The time has come to expand the scope of conflict for ebook issues. What does that mean? It means that we, people who care about ebook issues, need to organize about ebook issues on a larger scale than just the issues surrounding libraries. The effort that has gone into ebook issues over the last few years has been impressive, unfortunately the results have not (I am not finger pointing). One of the reasons is that, while we love libraries and believe firmly in their place and purpose in the world, many do not, which makes libraries and ebook issues a narrow interest topic.
We know that there are issues related to ebooks that have nothing to do with libraries. For example that you don’t own your ebooks, you lease them, that you can’t loan them at all or can’t loan them easily, that you can’t switch platforms (without some possibly illegal hacking of your books) for no other reason than corporate greed. These issues apply to an increasing number of ebook readers (as of April 2012 20% of Americans had read and ebook), but not all of them are using library ebooks for a number of reasons.
Libraries have partnered with interest groups and other organizations on many issues over the years. It is time to do this with ebooks. I’m not sure ALA should lead this initiative, or libraries for that matter. Should libraries be a partner? Absolutely, we are powerful partners on many issues, but because this is larger than a library issue the organization or interest group or advocacy group or whatever you want to call it should lead the charge on ebooks issues, of which libraries are one facet. Can we lead and spearhead this issue? Probably as long as we are willing to tackle the big picture and remember that libraries are one aspect of that.
I’m thinking something like thetruthaboutebooks.com (which is already taken btw, I checked) that provides factual information in a way that consumers can understand – think short bullet points. Of course backed up with pages of data. Something like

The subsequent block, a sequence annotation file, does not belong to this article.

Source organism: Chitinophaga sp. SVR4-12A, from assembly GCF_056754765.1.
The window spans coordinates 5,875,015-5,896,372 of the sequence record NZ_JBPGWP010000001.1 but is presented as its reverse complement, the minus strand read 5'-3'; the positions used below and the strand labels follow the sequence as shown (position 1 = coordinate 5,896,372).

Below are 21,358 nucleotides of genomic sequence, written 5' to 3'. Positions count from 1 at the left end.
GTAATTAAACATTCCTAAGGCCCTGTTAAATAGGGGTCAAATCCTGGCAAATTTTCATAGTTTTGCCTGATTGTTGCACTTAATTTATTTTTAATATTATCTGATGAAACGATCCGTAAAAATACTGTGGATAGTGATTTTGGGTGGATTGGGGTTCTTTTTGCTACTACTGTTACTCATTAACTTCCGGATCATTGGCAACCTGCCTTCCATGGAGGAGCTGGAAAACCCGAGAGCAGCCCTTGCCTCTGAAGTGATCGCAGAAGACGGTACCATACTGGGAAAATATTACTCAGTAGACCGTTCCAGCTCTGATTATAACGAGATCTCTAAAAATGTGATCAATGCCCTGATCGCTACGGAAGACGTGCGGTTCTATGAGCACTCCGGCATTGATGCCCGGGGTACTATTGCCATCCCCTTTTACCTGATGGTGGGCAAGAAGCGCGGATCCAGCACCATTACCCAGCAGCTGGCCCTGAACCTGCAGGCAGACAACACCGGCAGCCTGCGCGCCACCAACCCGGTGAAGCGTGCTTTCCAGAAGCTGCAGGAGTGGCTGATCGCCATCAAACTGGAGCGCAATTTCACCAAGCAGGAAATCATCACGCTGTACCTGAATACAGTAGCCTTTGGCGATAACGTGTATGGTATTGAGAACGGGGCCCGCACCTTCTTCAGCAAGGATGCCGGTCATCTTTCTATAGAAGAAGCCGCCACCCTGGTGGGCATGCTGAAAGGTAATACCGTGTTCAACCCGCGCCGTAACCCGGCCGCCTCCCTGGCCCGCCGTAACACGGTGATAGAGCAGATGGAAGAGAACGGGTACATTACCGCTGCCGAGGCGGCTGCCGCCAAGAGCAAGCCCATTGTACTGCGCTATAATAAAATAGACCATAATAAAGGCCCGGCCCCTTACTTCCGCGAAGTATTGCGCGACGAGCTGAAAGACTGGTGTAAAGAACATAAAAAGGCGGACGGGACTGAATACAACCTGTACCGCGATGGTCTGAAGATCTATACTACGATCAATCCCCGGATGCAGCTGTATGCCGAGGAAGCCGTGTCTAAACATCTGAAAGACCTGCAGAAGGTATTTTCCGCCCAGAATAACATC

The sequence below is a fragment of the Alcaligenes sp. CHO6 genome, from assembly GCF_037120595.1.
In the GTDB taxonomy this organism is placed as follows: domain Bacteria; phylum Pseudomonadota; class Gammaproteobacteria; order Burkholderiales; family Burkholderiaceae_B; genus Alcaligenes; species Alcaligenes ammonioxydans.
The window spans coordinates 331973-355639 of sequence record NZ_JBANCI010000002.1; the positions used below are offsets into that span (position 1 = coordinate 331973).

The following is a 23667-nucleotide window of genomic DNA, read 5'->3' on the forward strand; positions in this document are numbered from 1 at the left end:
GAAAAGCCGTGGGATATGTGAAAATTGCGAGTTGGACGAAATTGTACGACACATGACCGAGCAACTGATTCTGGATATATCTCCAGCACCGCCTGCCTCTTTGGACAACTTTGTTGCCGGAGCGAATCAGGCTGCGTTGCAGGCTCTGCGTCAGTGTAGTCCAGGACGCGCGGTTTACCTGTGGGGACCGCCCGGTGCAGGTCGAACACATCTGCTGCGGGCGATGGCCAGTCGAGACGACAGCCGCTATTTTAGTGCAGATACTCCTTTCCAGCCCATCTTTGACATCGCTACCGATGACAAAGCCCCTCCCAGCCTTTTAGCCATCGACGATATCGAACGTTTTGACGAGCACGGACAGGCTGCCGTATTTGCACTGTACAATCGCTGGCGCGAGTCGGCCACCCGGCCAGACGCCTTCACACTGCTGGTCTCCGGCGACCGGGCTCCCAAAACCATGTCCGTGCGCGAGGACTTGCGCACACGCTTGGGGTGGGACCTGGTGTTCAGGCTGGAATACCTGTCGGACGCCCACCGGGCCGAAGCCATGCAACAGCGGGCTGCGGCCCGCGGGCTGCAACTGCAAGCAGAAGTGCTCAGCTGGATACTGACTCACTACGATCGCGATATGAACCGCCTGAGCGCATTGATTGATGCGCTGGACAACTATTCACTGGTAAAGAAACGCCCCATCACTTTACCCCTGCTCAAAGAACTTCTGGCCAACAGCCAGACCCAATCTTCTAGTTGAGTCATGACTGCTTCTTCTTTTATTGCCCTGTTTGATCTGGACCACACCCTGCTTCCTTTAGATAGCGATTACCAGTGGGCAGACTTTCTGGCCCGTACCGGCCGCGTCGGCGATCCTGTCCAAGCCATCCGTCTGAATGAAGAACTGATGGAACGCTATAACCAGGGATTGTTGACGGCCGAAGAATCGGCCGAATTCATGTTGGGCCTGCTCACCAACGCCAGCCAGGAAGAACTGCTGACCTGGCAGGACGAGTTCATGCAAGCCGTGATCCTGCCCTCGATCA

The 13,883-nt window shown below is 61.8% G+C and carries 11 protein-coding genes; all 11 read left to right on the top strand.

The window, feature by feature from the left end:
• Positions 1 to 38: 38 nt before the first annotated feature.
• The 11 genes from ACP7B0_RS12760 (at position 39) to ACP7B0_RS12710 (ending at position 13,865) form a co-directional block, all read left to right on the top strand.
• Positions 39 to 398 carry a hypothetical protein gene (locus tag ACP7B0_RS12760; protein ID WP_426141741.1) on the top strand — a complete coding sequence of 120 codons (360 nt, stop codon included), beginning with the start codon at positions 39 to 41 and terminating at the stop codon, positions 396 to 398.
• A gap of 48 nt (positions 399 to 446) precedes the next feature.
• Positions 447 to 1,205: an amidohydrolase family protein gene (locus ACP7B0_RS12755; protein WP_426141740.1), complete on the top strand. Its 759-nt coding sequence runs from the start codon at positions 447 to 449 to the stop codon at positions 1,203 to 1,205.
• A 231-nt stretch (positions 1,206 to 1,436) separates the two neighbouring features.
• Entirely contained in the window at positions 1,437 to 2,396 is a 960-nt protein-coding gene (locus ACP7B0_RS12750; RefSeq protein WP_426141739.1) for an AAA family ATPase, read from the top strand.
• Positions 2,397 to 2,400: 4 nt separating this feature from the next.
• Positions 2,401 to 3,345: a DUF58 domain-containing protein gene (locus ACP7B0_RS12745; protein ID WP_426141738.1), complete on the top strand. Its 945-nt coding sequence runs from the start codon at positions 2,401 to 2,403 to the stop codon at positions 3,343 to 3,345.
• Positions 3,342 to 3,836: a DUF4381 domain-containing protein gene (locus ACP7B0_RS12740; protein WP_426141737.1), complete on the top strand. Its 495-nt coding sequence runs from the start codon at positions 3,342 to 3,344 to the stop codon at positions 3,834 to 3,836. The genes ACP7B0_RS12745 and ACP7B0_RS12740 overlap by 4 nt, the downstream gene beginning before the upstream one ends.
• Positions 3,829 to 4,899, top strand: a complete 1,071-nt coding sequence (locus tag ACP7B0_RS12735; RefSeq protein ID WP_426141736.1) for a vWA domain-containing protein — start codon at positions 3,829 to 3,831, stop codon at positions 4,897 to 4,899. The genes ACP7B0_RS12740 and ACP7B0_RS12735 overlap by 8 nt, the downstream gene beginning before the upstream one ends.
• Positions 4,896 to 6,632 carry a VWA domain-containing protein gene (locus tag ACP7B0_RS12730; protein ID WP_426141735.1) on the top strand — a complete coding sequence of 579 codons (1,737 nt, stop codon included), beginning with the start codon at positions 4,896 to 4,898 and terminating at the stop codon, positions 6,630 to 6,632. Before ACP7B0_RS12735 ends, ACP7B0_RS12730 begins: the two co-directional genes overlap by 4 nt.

The Truth About eBooks
- You can’t loan your ebooks
- You can’t change platforms without rebuying your entire library if you want to move from a Nook to Kindle or vice versa
- Publishers are preventing libraries from buying and loaning ebooks or charging them 300% times the cost of a print book (there would obviously be a page on the site demonstrating the value of libraries and ebook using some of the great reports out there.
That’s it short, easy, factual, and a little scary.
I would also include a way for people to contact their representatives, both in the national and state legislature about these issues and possibly their state attorney as well.
I would also leave all the “save libraries” rhetoric out of it. One – I hate that lingo as much as David Lankes does and two – there is no value for policy makers in hearing “in the public interest” rhetoric, give them facts.
So who should lead this? A librarian or librarians should get the ball rolling and be involved but not out in front. Too often when people see librarians out in front of library issues it appears we’re fighting to save our jobs and livelihood and not really working on larger issues (sorry but it is true).
Who should the partners be? Think BIG. Who else has a dog in the ebook fight or cares about ebook issues and rights? The Electronic Frontier Foundation, some publishers (O’Reilly comes to mind), some authors (Neil Gaiman comes to mind, as does Cory Doctorow) who else?
Don’t get me wrong we’ve been working hard on ebook issues but the truth is we’re gonna need a bigger boat.
- How to Talk to Your Patrons About Penguin & Other Publishers Not Loaning eBooks to Libraries
- eBooks: Libraries at the Tipping Point – A Virtual Summit
- Why Library and eBooks Issues Matter